Showing posts from May, 2007

By The Book 2: The Way Of the Cost Accountant

Let's explore the problem in my previous post using Cost Accounting (CA). CA is the generally accepted management accounting method. It is used by companies all over the world, and it is the accounting method mandated by law in most countries (that I know of): CA makes the calculation like this: A developer has to work 8 hours to fix the defect. The developer makes €3,500 per 160 hour month. This would work out to €175 (8⋅3, 500 ÷ 160 = 175). However, CA allocates overhead costs from management, rent, electricity, and other things. These costs are shared by all workers. The overhead costs can be quite large. Let's be conservative and say they are €1,000 per developer and month. A developer’s total cost is now 4,500/month (3, 500 + 1, 000). Cost Accounting then gives us 8 ⋅ 4, 500 ÷ 160 = 225. That is, it would cost €225 to fix the defect. The cost is the same for teams A and B. Let's do a thought experiment. Have a look at the figure above. The teams spend working time in o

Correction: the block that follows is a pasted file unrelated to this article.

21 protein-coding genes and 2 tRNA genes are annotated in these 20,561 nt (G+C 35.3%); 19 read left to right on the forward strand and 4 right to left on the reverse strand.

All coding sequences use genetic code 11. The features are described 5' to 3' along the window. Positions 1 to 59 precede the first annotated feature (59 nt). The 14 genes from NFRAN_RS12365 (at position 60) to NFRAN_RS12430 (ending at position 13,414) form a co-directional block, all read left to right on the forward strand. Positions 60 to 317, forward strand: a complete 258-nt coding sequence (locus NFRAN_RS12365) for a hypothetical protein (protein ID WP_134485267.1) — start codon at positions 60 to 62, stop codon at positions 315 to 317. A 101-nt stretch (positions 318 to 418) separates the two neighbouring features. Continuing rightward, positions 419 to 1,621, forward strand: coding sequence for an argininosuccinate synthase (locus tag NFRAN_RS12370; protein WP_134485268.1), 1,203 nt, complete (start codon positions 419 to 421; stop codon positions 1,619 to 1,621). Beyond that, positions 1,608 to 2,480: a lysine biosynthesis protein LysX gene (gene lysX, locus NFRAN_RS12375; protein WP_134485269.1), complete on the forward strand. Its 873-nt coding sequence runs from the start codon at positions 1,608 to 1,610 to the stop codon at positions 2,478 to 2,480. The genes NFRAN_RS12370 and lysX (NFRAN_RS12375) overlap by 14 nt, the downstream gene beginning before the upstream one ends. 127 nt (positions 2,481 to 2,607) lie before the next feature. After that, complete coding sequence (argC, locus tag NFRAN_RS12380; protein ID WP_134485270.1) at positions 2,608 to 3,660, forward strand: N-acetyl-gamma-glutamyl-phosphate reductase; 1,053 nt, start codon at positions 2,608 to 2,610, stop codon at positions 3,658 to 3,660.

By The Book

I am actually getting somewhere with the book I am working on. Here is a small excerpt: Consider two project teams, A and B. Each team has one project manager, four developers and three testers. Each team member makes €3,500/month and works 160 hours/month. The project managers make €4,000/month. Both teams produce 80 Story Points worth of functionality in a week. In team A, the developers work very hard, but the testers have time to surf the Web now and then. In team B, it is the other way around. The testers are pressed to keep up, so the developers slow down a bit to avoid deluging them with more work than they can handle. On the same day, a defect is found in each project. Both defects will take eight hours for a developer to fix. What is the cost to team A? What is the cost to team B? Give it a try. I'll publish the solution in a couple of days. (Hint: the answer is slightly less obvious than it looks.)